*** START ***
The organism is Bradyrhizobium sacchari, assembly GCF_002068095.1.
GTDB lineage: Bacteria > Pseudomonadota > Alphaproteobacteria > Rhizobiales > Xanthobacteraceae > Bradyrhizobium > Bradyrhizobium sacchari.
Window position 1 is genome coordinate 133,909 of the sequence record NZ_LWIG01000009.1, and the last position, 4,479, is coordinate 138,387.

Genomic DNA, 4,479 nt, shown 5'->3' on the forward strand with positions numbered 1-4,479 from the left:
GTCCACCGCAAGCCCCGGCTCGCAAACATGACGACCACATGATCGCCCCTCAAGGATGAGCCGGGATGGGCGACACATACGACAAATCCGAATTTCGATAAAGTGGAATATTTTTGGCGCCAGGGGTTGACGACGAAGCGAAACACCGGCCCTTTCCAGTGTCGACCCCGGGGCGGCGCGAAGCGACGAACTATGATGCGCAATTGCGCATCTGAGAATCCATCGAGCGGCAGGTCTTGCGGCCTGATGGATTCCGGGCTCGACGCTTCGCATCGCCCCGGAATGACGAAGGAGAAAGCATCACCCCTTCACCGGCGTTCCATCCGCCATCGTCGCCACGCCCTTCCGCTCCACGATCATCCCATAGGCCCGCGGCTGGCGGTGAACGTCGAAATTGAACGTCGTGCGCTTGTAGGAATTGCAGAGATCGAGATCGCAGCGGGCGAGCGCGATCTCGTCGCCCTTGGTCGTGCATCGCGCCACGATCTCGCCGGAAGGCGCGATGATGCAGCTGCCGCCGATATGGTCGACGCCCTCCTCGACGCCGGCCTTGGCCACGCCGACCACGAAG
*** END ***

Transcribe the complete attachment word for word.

The organism is Bradyrhizobium sacchari, assembly GCF_002068095.1.
GTDB lineage: Bacteria > Pseudomonadota > Alphaproteobacteria > Rhizobiales > Xanthobacteraceae > Bradyrhizobium > Bradyrhizobium sacchari.
Window position 1 is genome coordinate 133,909 of the sequence record NZ_LWIG01000009.1, and the last position, 4,479, is coordinate 138,387.

Genomic DNA, 4,479 nt, shown 5'->3' on the forward strand with positions numbered 1-4,479 from the left:
GTCCACCGCAAGCCCCGGCTCGCAAACATGACGACCACATGATCGCCCCTCAAGGATGAGCCGGGATGGGCGACACATACGACAAATCCGAATTTCGATAAAGTGGAATATTTTTGGCGCCAGGGGTTGACGACGAAGCGAAACACCGGCCCTTTCCAGTGTCGACCCCGGGGCGGCGCGAAGCGACGAACTATGATGCGCAATTGCGCATCTGAGAATCCATCGAGCGGCAGGTCTTGCGGCCTGATGGATTCCGGGCTCGACGCTTCGCATCGCCCCGGAATGACGAAGGAGAAAGCATCACCCCTTCACCGGCGTTCCATCCGCCATCGTCGCCACGCCCTTCCGCTCCACGATCATCCCATAGGCCCGCGGCTGGCGGTGAACGTCGAAATTGAACGTCGTGCGCTTGTAGGAATTGCAGAGATCGAGATCGCAGCGGGCGAGCGCGATCTCGTCGCCCTTGGTCGTGCATCGCGCCACGATCTCGCCGGAAGGCGCGATGATGCAGCTGCCGCCGATATGGTCGACGCCCTCCTCGACGCCGGCCTTGGCCACGCCGACCACGAAG